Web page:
High excitement in the House of Commons yesterday as a Liberal MP named the Manchester United footballer Ryan Giggs as the man behind a privacy injunction and most news media promptly followed suit. In an attempt to get out from under an increasingly confused row about privacy law, the government announced an inquiry by a joint committee from both houses of parliament.
Here’s my attempt to keep the issues which matter in view and in perspective.
- Let’s not get too grandiloquent about one footballer’s name being published. John Hemming, the MP who named Giggs, was quoted this morning by Metro comparing and contrasting Britain with Burma. As an act of civil disobedience, naming under parliamentary privilege a footballer who is alleged to have had an affair isn’t quite up there with, say, standing in front of a row of tanks just after the massacre in Tiananmen Square.
- Privacy law is out of date, working imperfectly and needs repair (£). But it hasn’t fallen apart. Injunctions still stand and can be enforced, even if not completely. The naming of Giggs is a puncture, not a car crash.
- Unless you take the position that there should be no private information whatever, the law will do what it can to restrict the publication of some information. In a plural open society, the default should be towards disclosure and restrictions held to a minimum. New media means that protection of privacy won’t be watertight. For example I’d say that information in individual medical records, about attempts at blackmail and information involving children are examples of the kind of information which might reasonably be restricted in the absence of a counter-argument based on public interest.
- The interplay of public interest disclosure and legitimate privacy ought to be the hinge this debate. The joint parliamentary committee announced yesterday sounds unexciting and may yet prove to be a damp squib. But it could lay the groundwork for a better way of resolving the two interests at play, particularly by insisting on keeping the debate centered on the public interest. It’s an elusive, abused and anything but easily-agreed idea. But it’s unavoidable.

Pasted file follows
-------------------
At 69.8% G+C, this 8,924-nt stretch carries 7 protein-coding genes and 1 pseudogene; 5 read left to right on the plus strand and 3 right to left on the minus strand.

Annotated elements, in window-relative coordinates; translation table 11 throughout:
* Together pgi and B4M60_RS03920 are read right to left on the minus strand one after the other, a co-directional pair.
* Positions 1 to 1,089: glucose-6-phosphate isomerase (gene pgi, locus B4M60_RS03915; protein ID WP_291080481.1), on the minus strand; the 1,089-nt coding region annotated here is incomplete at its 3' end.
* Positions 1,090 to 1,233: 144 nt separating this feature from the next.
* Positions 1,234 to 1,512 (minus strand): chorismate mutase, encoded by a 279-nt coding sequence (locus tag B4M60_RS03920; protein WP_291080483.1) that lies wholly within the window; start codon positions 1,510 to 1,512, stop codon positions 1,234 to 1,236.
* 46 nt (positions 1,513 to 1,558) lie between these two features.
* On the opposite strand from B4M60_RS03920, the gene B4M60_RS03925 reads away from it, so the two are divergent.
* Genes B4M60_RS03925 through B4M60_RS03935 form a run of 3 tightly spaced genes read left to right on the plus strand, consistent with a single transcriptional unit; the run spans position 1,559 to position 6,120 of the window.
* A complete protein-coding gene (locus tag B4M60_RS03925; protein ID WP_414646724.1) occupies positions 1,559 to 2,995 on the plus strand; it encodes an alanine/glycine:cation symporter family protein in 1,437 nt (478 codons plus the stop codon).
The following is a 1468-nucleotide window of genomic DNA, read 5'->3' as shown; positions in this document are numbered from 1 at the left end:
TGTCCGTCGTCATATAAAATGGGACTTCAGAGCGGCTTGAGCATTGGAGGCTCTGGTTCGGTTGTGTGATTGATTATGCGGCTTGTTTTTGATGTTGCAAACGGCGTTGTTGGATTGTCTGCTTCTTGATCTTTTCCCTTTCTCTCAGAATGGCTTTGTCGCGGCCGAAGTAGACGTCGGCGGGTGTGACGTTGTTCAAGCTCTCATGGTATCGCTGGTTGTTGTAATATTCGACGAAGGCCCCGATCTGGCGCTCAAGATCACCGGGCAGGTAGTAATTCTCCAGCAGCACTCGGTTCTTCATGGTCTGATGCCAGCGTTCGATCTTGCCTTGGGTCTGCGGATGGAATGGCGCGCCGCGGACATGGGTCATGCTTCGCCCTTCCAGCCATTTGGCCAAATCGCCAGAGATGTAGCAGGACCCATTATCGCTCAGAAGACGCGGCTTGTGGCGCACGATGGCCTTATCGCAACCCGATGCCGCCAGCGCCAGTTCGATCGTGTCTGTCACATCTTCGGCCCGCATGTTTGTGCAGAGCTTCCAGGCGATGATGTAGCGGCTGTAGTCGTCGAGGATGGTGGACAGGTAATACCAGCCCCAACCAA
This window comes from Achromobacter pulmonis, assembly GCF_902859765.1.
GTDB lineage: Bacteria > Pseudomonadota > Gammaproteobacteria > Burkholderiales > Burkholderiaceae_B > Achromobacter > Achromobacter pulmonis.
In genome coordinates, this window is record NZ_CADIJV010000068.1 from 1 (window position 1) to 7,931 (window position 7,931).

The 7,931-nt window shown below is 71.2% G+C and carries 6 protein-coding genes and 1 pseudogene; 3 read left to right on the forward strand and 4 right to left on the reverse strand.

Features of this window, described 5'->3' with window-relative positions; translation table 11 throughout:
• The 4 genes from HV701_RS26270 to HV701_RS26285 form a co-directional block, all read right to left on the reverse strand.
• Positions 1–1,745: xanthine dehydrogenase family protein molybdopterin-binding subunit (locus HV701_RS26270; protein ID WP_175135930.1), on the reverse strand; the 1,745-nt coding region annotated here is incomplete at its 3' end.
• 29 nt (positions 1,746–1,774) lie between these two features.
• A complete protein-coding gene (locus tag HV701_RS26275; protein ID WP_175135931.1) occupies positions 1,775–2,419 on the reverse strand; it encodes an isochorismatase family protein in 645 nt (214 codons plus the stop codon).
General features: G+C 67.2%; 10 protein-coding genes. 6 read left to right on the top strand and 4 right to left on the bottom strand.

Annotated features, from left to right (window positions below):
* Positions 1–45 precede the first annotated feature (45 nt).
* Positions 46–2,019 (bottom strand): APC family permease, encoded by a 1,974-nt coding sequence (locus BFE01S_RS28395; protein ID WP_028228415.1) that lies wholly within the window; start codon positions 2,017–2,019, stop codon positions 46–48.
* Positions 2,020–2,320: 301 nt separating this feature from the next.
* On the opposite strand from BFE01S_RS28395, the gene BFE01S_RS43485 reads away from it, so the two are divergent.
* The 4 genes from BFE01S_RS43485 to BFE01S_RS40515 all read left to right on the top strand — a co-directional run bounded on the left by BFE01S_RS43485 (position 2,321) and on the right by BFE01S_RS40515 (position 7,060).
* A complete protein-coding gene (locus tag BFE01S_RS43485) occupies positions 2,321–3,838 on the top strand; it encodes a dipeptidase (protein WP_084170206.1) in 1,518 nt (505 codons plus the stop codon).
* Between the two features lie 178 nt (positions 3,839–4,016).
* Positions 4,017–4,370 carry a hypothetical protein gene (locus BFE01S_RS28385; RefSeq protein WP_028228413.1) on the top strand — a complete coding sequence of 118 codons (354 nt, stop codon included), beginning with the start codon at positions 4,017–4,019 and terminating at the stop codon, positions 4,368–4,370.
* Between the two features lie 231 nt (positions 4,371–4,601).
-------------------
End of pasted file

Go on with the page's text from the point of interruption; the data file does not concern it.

- Several players in the injunction-bypassing game don’t want the discussion to turn on public interest definitions and defences. A few voices genuinely believe, on grounds of libertarian principle, that freedom to publish should be as little restricted as possible. Red-top papers want to return to the free bargaining market for celebrity disclosure, unhampered by solicitors with injunctions. The editor-in-chief of the Daily Mail was at least frank a few years ago when he told an audience that if newspapers couldn’t go on inquiring into private lives and shaming people for their misbehaviour, “I doubt whether they will retain their mass circulations with the obvious worrying implications for the democratic process”. This is honest, but as a defence of intrusion it won’t wash.
Update 26/5/11: Good analysis here of Sweden’s privacy set-up from The Economist columnist Bagehot, aka David Rennie.